SINGAPORE - The Monetary Authority of Singapore’s (MAS) widely expected move to ease Singdollar policy came to pass on Monday (Oct 14), and the central bank has left the window open for another such shift if global growth continues to weaken next year.
It was a careful step that reflects the uncertain climate, as doubts are being cast on a partial trade deal between the United States and China while the prospect of a messy Brexit, among other factors, is weighing on the outlook for the global economy.
But the fact that the MAS has avoided more aggressive easing this time suggests that positive surprises cannot be entirely ruled out.
The central bank itself said that it expects Singapore’s growth to “pick up modestly in 2020” although the level of output will remain below potential.
It therefore opted for a slight reduction to the Singdollar policy band’s rate of appreciation from a previous “modest and gradual appreciation” path, with no change to the width and level at which it is centred.
The shift reverses one of two rounds of tightening last year, and OCBC Bank head of treasury research and strategy Selena Ling called this a “calibrated move” given that there is no technical or full-year recession just yet.
Flash estimates released on Monday as well saw third quarter economic growth come in at 0.6 per cent on a quarterly basis, and a technical recession involves two consecutive quarters of quarterly contraction.
It is, however, the first time in over three years that the MAS has reduced the Singdollar appreciation rate – embarking on a monetary policy easing cycle like other regional and global central banks have done.
DBS FX strategist Philip Wee said the move means the Singdollar policy band should be rising by 0.5 per cent a year, from 1 per cent previously, against a basket of key currencies.
MAS uses the exchange rate as its main monetary policy tool to balance between inflation from overseas and economic growth, with the rate being managed against a trade-weighted basket of currencies of major trade partners.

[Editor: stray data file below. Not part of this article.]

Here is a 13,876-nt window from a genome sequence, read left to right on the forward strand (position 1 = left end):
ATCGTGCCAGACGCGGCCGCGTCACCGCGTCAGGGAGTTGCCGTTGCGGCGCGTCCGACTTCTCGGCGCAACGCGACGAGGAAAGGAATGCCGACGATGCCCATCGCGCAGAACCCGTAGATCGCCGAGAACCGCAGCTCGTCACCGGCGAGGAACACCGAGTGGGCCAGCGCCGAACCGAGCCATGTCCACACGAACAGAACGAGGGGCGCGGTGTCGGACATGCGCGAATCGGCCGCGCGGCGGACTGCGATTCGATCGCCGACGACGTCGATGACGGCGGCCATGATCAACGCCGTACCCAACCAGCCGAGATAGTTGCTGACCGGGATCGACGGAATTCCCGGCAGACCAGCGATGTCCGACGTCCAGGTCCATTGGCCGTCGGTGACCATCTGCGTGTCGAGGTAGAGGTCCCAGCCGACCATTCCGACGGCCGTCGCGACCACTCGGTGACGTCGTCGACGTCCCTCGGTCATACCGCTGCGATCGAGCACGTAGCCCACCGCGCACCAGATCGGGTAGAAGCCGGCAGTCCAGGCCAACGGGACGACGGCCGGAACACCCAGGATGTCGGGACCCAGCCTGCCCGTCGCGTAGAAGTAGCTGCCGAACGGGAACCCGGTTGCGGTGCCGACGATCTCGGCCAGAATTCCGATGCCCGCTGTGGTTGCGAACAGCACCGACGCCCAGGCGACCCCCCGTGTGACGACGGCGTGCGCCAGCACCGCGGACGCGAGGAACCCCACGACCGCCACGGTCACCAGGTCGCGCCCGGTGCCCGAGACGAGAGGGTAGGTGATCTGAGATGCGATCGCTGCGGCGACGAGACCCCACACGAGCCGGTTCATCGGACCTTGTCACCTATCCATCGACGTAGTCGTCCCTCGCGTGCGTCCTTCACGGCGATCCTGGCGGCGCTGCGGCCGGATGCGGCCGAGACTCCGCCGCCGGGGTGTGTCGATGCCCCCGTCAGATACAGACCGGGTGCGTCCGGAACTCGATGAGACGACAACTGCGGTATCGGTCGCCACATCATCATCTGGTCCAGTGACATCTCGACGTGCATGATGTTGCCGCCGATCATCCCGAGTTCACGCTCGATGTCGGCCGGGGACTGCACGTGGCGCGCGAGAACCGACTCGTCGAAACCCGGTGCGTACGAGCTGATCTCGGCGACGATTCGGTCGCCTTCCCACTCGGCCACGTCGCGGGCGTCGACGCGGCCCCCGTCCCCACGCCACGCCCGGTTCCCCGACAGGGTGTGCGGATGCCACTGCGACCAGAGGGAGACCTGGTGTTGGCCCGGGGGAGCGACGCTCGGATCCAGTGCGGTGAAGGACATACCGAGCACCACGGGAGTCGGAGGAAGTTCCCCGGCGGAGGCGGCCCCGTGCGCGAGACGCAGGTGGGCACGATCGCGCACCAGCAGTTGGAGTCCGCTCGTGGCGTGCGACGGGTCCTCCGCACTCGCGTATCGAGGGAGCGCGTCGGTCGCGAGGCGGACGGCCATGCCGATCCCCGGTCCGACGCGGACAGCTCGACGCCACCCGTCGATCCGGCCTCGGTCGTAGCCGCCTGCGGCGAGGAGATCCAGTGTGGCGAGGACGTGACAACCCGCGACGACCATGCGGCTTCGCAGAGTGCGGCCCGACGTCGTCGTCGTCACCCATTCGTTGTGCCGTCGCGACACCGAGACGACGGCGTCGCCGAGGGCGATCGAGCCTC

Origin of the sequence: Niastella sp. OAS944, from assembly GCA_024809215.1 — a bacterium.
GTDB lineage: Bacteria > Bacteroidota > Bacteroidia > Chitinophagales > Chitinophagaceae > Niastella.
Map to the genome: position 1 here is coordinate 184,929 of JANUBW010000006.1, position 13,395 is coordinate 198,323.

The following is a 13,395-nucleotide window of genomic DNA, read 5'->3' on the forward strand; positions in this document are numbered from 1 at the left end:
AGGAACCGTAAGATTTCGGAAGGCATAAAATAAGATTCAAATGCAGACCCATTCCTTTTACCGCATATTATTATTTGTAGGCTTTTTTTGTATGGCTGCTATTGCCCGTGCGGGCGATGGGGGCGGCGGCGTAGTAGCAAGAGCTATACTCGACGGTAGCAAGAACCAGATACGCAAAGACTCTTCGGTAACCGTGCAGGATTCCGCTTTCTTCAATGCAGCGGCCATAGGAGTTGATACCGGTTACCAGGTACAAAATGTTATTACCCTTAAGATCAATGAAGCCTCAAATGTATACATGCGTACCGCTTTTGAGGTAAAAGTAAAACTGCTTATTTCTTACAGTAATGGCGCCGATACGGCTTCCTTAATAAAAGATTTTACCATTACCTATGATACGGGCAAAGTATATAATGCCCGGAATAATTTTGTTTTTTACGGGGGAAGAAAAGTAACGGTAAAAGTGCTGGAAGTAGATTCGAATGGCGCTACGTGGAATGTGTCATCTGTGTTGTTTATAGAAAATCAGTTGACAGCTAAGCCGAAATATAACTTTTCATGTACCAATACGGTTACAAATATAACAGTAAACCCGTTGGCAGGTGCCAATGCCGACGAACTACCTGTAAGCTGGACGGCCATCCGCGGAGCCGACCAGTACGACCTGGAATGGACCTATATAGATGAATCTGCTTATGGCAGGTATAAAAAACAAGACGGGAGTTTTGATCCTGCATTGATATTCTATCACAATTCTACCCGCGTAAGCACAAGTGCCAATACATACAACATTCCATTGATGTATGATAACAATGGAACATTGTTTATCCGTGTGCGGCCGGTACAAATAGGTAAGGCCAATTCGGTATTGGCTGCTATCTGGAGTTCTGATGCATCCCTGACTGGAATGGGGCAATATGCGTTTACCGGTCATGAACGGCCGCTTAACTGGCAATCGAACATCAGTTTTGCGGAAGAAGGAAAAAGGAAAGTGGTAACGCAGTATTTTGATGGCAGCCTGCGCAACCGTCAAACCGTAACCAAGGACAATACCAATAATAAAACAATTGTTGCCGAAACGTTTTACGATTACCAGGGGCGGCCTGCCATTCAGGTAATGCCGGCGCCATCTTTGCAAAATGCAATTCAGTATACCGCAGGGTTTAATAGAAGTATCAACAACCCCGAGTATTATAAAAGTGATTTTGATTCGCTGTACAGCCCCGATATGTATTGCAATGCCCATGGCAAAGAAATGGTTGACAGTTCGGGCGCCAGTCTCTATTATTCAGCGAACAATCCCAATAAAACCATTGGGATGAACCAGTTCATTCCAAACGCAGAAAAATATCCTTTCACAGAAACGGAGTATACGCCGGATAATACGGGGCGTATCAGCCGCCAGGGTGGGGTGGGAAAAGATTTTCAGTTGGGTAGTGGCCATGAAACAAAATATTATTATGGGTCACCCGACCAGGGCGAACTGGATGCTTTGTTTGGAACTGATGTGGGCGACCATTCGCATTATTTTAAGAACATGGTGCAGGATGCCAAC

A weaker currency, corresponding to policy easing, makes imports more expensive in Singdollar terms while boosting demand for tradable goods and services made here.
Maybank Kim Eng economist Lee Ju Ye said the softer appreciation pace could help exports slightly but “given that the export numbers have been pretty bad over past few months, (it is unclear) whether that could help to fully offset the overall decline in demand”.
The easing may help tourism figures, however, and related sectors such as accommodation and food and beverage, providing support to the labour market, she said.
The MAS also said it “will continue to closely monitor economic developments and is prepared to recalibrate monetary policy should prospects for inflation and growth weaken significantly”.
Standard Chartered Bank economists Edward Lee, Divya Devesh and Jonathan Koh said this “may mean that the MAS could ease inter-meeting should conditions sour sharply”.
HSBC chief Asean economist Joseph Incalcaterra added: “Based on our expectation for global growth to continue weakening into next year – driven in large part by a slowing Chinese economy – we believe that MAS will adopt a flat slope in the first half of 2020.”
But he expects most of the boost to the economy to come from fiscal policy, via a “highly expansionary” budget next year.
Although the US dollar had weakened against the Singdollar to S$1.37 shortly after the announcement, Mr Wee believes the shift was due to a “temporary rollback in trade war and Brexit fears”.
“A reality check is likely to set in this week after the burst of optimism last Thursday and Friday,” he added. “Our forecast remains for US dollar-Singdollar to rise above S$1.40 by end-year.”